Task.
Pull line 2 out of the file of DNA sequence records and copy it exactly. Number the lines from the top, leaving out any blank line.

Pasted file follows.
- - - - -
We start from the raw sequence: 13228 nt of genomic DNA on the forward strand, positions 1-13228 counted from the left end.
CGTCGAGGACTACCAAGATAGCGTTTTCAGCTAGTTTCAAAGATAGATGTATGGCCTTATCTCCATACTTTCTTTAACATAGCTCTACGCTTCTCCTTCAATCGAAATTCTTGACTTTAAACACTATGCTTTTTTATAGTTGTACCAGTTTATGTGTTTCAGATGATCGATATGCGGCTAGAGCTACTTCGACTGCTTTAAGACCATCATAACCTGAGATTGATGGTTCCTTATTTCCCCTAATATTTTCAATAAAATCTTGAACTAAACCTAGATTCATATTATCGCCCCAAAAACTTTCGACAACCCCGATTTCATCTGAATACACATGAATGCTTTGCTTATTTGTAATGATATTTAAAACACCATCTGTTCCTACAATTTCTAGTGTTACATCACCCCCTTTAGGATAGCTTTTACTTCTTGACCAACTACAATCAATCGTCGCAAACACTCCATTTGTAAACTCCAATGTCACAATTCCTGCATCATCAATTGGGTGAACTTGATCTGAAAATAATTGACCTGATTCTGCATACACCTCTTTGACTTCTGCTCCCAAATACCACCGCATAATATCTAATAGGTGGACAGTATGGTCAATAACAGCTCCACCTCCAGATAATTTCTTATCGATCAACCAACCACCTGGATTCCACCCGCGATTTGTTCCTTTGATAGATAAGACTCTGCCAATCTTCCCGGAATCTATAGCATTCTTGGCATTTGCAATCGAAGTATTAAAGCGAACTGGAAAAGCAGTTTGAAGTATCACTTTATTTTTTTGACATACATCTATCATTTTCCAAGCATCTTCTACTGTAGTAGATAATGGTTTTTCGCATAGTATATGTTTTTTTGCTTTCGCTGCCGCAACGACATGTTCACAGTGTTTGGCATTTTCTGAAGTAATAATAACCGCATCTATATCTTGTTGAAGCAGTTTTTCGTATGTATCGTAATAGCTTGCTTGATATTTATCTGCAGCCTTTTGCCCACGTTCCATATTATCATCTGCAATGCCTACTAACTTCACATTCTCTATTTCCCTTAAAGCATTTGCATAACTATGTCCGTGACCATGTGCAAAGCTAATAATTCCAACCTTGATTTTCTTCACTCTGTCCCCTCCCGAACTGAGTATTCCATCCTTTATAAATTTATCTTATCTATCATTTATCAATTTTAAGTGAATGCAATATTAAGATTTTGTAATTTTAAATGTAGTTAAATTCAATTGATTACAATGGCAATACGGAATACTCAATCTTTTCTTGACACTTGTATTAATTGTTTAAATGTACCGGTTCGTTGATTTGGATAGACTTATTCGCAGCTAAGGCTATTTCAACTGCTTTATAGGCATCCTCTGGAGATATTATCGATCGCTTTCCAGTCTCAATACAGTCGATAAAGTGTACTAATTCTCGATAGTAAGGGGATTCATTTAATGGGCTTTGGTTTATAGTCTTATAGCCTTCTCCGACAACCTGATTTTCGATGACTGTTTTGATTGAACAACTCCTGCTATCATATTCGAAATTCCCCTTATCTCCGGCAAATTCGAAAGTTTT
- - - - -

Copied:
CGTCGAGGACTACCAAGATAGCGTTTTCAGCTAGTTTCAAAGATAGATGTATGGCCTTATCTCCATACTTTCTTTAACATAGCTCTACGCTTCTCCTTCAATCGAAATTCTTGACTTTAAACACTATGCTTTTTTATAGTTGTACCAGTTTATGTGTTTCAGATGATCGATATGCGGCTAGAGCTACTTCGACTGCTTTAAGACCATCATAACCTGAGATTGATGGTTCCTTATTTCCCCTAATATTTTCAATAAAATCTTGAACTAAACCTAGATTCATATTATCGCCCCAAAAACTTTCGACAACCCCGATTTCATCTGAATACACATGAATGCTTTGCTTATTTGTAATGATATTTAAAACACCATCTGTTCCTACAATTTCTAGTGTTACATCACCCCCTTTAGGATAGCTTTTACTTCTTGACCAACTACAATCAATCGTCGCAAACACTCCATTTGTAAACTCCAATGTCACAATTCCTGCATCATCAATTGGGTGAACTTGATCTGAAAATAATTGACCTGATTCTGCATACACCTCTTTGACTTCTGCTCCCAAATACCACCGCATAATATCTAATAGGTGGACAGTATGGTCAATAACAGCTCCACCTCCAGATAATTTCTTATCGATCAACCAACCACCTGGATTCCACCCGCGATTTGTTCCTTTGATAGATAAGACTCTGCCAATCTTCCCGGAATCTATAGCATTCTTGGCATTTGCAATCGAAGTATTAAAGCGAACTGGAAAAGCAGTTTGAAGTATCACTTTATTTTTTTGACATACATCTATCATTTTCCAAGCATCTTCTACTGTAGTAGATAATGGTTTTTCGCATAGTATATGTTTTTTTGCTTTCGCTGCCGCAACGACATGTTCACAGTGTTTGGCATTTTCTGAAGTAATAATAACCGCATCTATATCTTGTTGAAGCAGTTTTTCGTATGTATCGTAATAGCTTGCTTGATATTTATCTGCAGCCTTTTGCCCACGTTCCATATTATCATCTGCAATGCCTACTAACTTCACATTCTCTATTTCCCTTAAAGCATTTGCATAACTATGTCCGTGACCATGTGCAAAGCTAATAATTCCAACCTTGATTTTCTTCACTCTGTCCCCTCCCGAACTGAGTATTCCATCCTTTATAAATTTATCTTATCTATCATTTATCAATTTTAAGTGAATGCAATATTAAGATTTTGTAATTTTAAATGTAGTTAAATTCAATTGATTACAATGGCAATACGGAATACTCAATCTTTTCTTGACACTTGTATTAATTGTTTAAATGTACCGGTTCGTTGATTTGGATAGACTTATTCGCAGCTAAGGCTATTTCAACTGCTTTATAGGCATCCTCTGGAGATATTATCGATCGCTTTCCAGTCTCAATACAGTCGATAAAGTGTACTAATTCTCGATAGTAAGGGGATTCATTTAATGGGCTTTGGTTTATAGTCTTATAGCCTTCTCCGACAACCTGATTTTCGATGACTGTTTTGATTGAACAACTCCTGCTATCATATTCGAAATTCCCCTTATCTCCGGCAAATTCGAAAGTTTT